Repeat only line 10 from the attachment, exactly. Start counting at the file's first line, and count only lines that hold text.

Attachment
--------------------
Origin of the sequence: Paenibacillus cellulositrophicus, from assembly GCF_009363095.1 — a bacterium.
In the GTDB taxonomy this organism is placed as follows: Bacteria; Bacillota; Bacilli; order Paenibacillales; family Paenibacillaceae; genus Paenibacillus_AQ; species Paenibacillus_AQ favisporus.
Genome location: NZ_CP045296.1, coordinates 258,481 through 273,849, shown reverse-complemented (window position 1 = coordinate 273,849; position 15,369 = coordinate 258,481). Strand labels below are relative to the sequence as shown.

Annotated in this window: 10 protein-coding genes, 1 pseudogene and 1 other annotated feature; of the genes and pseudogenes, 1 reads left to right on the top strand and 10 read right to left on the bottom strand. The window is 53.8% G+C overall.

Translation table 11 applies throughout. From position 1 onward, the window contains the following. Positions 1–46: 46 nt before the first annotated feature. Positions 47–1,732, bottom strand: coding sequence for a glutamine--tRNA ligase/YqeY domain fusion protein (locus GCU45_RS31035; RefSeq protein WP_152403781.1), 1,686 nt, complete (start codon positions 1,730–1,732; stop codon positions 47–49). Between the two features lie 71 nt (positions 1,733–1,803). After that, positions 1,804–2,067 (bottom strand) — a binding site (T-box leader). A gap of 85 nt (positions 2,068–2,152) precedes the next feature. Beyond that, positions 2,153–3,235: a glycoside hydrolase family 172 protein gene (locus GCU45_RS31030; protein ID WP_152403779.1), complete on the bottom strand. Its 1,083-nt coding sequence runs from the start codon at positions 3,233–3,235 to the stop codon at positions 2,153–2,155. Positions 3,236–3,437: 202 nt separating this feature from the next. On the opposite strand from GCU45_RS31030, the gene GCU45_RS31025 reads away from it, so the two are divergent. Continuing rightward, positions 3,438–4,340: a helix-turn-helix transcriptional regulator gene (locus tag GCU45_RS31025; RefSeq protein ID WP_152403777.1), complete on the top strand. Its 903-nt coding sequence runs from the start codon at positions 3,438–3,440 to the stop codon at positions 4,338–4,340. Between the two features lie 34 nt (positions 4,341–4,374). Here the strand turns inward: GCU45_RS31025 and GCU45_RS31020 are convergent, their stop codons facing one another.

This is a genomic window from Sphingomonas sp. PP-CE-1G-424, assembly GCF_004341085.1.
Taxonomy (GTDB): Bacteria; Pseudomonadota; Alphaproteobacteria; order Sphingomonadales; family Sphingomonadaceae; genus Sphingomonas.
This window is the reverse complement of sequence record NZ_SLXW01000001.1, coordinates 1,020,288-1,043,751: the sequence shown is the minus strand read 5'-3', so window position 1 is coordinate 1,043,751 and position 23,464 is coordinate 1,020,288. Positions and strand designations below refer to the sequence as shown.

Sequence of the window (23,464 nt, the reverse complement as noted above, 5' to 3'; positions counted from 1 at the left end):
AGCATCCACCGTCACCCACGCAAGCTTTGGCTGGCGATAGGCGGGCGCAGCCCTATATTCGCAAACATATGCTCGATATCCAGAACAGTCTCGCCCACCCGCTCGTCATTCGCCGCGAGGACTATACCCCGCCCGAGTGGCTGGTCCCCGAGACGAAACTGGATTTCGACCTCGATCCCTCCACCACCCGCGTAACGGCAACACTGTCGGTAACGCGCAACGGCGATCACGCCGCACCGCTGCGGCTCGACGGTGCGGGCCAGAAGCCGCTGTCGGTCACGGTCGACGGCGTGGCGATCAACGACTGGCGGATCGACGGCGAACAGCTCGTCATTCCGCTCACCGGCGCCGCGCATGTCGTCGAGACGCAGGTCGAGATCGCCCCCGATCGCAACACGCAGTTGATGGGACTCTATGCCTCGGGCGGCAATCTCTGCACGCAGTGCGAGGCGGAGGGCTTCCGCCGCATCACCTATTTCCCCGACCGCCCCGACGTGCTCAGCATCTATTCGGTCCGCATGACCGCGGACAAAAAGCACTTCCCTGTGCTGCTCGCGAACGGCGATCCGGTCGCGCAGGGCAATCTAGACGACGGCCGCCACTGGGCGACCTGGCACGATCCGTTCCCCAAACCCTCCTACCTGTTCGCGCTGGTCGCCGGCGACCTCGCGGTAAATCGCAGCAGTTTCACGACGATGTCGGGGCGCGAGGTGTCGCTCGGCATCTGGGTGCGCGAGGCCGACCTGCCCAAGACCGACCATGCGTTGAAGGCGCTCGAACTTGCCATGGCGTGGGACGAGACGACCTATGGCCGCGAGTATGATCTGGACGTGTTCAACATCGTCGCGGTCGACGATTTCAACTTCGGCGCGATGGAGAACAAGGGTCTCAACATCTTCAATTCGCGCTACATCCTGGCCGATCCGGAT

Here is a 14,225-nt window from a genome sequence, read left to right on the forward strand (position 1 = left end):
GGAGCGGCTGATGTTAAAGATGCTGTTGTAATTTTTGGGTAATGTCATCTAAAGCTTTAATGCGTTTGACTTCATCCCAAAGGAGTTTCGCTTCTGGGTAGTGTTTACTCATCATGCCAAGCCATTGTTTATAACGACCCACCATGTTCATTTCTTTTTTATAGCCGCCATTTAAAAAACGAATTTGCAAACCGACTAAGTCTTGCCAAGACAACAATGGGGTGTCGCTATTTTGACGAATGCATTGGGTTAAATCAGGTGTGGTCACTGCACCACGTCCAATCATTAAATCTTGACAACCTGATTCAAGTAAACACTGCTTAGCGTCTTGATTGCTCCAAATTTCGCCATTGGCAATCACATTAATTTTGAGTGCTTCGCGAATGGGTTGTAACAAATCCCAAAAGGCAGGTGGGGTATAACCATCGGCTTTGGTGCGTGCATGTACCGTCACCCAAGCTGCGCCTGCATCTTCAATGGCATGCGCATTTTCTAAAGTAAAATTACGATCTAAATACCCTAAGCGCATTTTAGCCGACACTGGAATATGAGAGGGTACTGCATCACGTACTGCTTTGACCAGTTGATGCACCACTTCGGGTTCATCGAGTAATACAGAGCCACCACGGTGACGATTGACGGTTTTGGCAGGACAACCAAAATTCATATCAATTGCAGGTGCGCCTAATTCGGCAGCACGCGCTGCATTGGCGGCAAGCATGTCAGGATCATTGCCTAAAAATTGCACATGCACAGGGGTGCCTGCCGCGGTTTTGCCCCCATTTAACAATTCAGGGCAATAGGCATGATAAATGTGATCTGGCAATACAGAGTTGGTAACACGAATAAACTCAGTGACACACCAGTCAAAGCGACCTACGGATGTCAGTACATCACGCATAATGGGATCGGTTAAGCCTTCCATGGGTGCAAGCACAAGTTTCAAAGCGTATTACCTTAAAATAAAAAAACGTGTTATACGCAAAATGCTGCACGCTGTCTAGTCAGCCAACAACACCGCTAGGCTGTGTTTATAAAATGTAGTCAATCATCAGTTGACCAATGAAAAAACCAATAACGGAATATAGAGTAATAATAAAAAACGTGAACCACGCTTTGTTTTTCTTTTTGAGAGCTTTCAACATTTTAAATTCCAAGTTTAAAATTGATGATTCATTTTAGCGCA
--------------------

AGCATCCACCGTCACCCACGCAAGCTTTGGCTGGCGATAGGCGGGCGCAGCCCTATATTCGCAAACATATGCTCGATATCCAGAACAGTCTCGCCCACCCGCTCGTCATTCGCCGCGAGGACTATACCCCGCCCGAGTGGCTGGTCCCCGAGACGAAACTGGATTTCGACCTCGATCCCTCCACCACCCGCGTAACGGCAACACTGTCGGTAACGCGCAACGGCGATCACGCCGCACCGCTGCGGCTCGACGGTGCGGGCCAGAAGCCGCTGTCGGTCACGGTCGACGGCGTGGCGATCAACGACTGGCGGATCGACGGCGAACAGCTCGTCATTCCGCTCACCGGCGCCGCGCATGTCGTCGAGACGCAGGTCGAGATCGCCCCCGATCGCAACACGCAGTTGATGGGACTCTATGCCTCGGGCGGCAATCTCTGCACGCAGTGCGAGGCGGAGGGCTTCCGCCGCATCACCTATTTCCCCGACCGCCCCGACGTGCTCAGCATCTATTCGGTCCGCATGACCGCGGACAAAAAGCACTTCCCTGTGCTGCTCGCGAACGGCGATCCGGTCGCGCAGGGCAATCTAGACGACGGCCGCCACTGGGCGACCTGGCACGATCCGTTCCCCAAACCCTCCTACCTGTTCGCGCTGGTCGCCGGCGACCTCGCGGTAAATCGCAGCAGTTTCACGACGATGTCGGGGCGCGAGGTGTCGCTCGGCATCTGGGTGCGCGAGGCCGACCTGCCCAAGACCGACCATGCGTTGAAGGCGCTCGAACTTGCCATGGCGTGGGACGAGACGACCTATGGCCGCGAGTATGATCTGGACGTGTTCAACATCGTCGCGGTCGACGATTTCAACTTCGGCGCGATGGAGAACAAGGGTCTCAACATCTTCAATTCGCGCTACATCCTGGCCGATCCGGAT